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Embedded Gas and Temperature Sensors for Extreme Environments

National Energy Technology Laboratory

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Technology Marketing Summary

Research is active on optical sensors integrated with advanced sensing materials for high temperature embedded gas sensing applications. A portfolio of patented and patent pending technologies are available for licensing and/or further collaborative research from the U.S. Department of Energy’s National Energy Technology Laboratory (NETL). Organizations or individuals with capabilities in optical sensor packaging for harsh environment and high temperature applications are encouraged to contact NETL to explore potential collaborative opportunities.

Description

Innovative process control systems for improved efficiency and lower emissions in current and future fossil fuel-based power systems and related applications requires the development of durable embedded sensor technology that can operate at higher temperatures and in harsh conditions. Currently available sensor technologies have limitations including functional temperature ranges, durability, and cost. There is a clear need for remote gas sensors that are capable of operating at temperatures approaching 1,000° C.

NETL has developed a portfolio of advanced optical sensor materials that address process monitoring in harsh environments and at temperatures approaching 1,000° C. These inventions integrate metal oxide-based functional sensor layers with optical waveguide-based platforms for gas composition analysis and other process variables. The novel materials and simplified fabrication processes are anticipated to provide for embedded sensors demonstrating long-term durability and functionality.

 

 

Benefits
  • A broad portfolio of technologies for high temperature optical gas sensing involving metal oxide-based nanoparticles and films
  • Nanocomposite materials demonstrating stability and durability in corrosive environments at temperatures approaching 900?1,000 °C
  • Materials provide sensing responses across a broad range of wavelengths, which can potentially be used to construct multisensory arrays with enhanced sensing capabilities
  • Technologies allow for embedded optical sensors with remote monitoring capabilities
  • Novel materials that reduce fabrication complexity and cost of sensor devices
Applications and Industries
  • High temperature gas sensing for process monitoring and control in coal gasification, solid oxide fuel cells, gas turbines, boilers, and oxy-fuel combustion systems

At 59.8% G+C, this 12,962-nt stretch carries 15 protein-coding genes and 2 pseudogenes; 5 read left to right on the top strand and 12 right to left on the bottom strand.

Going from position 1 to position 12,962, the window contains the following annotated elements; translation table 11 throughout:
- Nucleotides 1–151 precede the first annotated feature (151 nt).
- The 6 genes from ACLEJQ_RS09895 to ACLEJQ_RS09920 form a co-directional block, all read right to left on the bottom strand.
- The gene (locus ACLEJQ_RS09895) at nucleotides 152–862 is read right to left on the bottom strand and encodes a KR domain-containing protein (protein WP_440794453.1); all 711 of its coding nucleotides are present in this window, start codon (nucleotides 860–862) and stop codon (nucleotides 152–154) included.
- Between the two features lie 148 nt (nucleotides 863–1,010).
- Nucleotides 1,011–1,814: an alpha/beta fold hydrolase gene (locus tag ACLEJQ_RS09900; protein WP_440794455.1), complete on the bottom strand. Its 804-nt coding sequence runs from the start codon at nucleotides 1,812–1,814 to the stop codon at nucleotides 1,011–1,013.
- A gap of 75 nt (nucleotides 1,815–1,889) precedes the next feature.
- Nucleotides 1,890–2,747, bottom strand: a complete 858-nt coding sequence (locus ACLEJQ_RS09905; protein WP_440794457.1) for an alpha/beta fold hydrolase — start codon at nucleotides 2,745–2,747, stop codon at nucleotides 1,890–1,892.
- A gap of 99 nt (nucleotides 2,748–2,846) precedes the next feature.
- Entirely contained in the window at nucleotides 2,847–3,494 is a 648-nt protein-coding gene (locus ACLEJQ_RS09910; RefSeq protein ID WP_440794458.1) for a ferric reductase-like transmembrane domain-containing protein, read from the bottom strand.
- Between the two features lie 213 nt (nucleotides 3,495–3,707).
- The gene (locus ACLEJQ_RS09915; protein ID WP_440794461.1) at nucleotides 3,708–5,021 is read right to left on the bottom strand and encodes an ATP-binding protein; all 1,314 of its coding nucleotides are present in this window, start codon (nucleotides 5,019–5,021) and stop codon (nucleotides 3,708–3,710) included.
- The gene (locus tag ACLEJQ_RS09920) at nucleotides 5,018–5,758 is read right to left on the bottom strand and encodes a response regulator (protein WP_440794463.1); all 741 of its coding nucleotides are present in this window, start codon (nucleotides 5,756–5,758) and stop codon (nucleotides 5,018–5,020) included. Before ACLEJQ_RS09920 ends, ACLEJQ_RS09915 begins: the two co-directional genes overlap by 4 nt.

• Other areas where high temperature gas sensing is required, including nuclear power generation, aerospace, and industrial manufacturing process control 
More Information

U.S. Patent No. 8,411,275, issued April 2, 2013, titled "Nanocomposite Thin Films for High Temperature Optical Gas Sensing of Hydrogen."

Inventors: Paul R. Ohodnicki, Jr. and Thomas D. Brown

U.S. Patent No. 8,638,440, issued January 24, 2014, titled "Plasmonic Transparent Conducting Metal Oxide Nanoparticles and Nanoparticle Films for Optical Sensing Applications."

Inventors: Paul R. Ohodnicki, Jr., Congjun Wang, and Mark Andio

U.S. Patent No. 8,741,657, issued June 3, 2014, titled "Nanocomposite Thin Films for Optical Gas Sensing."

Inventors: Paul R. Ohodnicki, Jr. and Thomas D. Brown

U.S. Patent No. 8,836,945, issued September 16, 2014, titled "Electrically Conducting Metal Oxide Nanoparticles and Films for Optical Sensing Applications." 

Inventors: Paul R. Ohodnicki, Jr., Congjun Wang, and Mark Andio

U.S. Non-Provisional Patent Application 14/177,306 filed February 11, 2014, titled "Nanocomposite Thin Films for Optical Temperature Sensing."

Inventors: Paul R. Ohodnicki, Jr., Thomas D. Brown, Christopher Matranga, and Michael P. Buric

U.S. Non-Provisional Patent Application 14/335,149 filed July 18, 2014, titled "Electronically Conductive Perovskite-Based Nanoparticles and Films for Optical Sensing Applications."

Inventors: Paul R. Ohodnicki and Andrew Shultz

U.S. Provisional Patent Application No. 62/065,964 filed October 20, 2014, titled “Nobel and Precious Metal Nanoparticle-Based Sensor Layers for Selective H2 Sensing.”

Inventors: Paul Ohodnicki Jr., John P. Baltrus, and Thomas Brown

U.S. Non-Provisional Patent No. 14/695,078 filed April 24, 2015, titled “Plasmonic-Based pH Sensors in Aqueous Environments.”

Inventors: Paul Ohodnicki, Jr., Barbara Kutchko, Congjun Wang, and Thomas Brown

U.S. Non-Provisional Patent No. 15/160,389 filed May 20, 2016, titled "Thermally Emissive Materials for Chemical Spectroscopy Analysis."

Inventors: Paul Ohodnicki, Jr. and Zsolt Poole

Technology Status
Development StageAvailabilityPublishedLast Updated
DevelopmentAvailable05/18/201705/18/2017

Contact NETL About This Technology

To: Jessica Sosenko<jessica.sosenko@netl.doe.gov>